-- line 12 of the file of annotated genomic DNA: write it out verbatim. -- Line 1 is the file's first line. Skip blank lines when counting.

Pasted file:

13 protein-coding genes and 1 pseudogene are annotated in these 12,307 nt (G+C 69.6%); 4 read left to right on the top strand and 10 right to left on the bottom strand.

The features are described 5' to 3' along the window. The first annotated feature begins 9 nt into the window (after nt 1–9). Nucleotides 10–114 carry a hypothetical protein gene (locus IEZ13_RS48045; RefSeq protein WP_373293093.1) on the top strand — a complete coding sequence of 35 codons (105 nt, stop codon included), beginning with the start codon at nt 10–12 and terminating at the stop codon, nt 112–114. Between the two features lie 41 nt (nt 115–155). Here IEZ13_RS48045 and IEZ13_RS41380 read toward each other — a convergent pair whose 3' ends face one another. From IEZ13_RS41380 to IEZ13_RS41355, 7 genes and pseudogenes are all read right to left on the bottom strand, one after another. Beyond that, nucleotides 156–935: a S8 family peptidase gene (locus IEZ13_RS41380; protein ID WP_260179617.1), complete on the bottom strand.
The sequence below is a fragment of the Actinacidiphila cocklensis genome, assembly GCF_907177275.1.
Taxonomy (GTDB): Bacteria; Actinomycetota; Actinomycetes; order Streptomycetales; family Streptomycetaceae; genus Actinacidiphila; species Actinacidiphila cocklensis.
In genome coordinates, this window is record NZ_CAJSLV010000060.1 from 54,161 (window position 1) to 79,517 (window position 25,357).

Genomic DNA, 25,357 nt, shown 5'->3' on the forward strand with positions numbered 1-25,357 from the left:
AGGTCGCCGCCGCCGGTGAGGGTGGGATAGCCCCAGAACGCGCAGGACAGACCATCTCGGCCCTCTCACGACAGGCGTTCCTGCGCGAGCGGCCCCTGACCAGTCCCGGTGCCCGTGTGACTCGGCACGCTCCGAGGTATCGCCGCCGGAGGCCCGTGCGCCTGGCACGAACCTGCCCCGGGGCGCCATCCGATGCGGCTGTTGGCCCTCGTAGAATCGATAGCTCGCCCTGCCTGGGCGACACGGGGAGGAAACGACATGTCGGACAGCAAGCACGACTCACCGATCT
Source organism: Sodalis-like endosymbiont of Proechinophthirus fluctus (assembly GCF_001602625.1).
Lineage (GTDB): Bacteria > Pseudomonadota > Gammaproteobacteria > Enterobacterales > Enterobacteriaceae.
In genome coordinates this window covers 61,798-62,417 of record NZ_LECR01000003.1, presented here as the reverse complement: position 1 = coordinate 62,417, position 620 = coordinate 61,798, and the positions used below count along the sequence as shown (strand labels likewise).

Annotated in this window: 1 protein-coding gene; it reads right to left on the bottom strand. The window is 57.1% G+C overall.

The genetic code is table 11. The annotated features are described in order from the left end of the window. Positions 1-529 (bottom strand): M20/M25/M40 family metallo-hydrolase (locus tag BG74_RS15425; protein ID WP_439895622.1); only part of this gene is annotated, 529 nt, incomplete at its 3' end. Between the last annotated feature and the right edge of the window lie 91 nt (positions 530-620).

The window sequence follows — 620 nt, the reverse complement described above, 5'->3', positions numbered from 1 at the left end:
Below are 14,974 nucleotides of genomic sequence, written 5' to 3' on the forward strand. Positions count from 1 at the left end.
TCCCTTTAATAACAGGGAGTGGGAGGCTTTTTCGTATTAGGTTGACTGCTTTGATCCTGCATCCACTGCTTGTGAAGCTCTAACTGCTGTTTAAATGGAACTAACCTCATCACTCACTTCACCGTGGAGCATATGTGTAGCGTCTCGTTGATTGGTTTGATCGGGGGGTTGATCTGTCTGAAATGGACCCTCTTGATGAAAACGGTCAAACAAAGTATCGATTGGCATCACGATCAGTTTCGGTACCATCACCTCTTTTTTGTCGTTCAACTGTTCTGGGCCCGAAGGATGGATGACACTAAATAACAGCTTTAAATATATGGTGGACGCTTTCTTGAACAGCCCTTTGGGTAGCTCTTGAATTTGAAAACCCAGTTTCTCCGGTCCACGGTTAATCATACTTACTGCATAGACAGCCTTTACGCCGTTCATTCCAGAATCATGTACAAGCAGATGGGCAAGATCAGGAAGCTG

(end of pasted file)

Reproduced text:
The genetic code is table 11. The annotated features are described in order from the left end of the window. Positions 1-529 (bottom strand): M20/M25/M40 family metallo-hydrolase (locus tag BG74_RS15425; protein ID WP_439895622.1); only part of this gene is annotated, 529 nt, incomplete at its 3' end. Between the last annotated feature and the right edge of the window lie 91 nt (positions 530-620).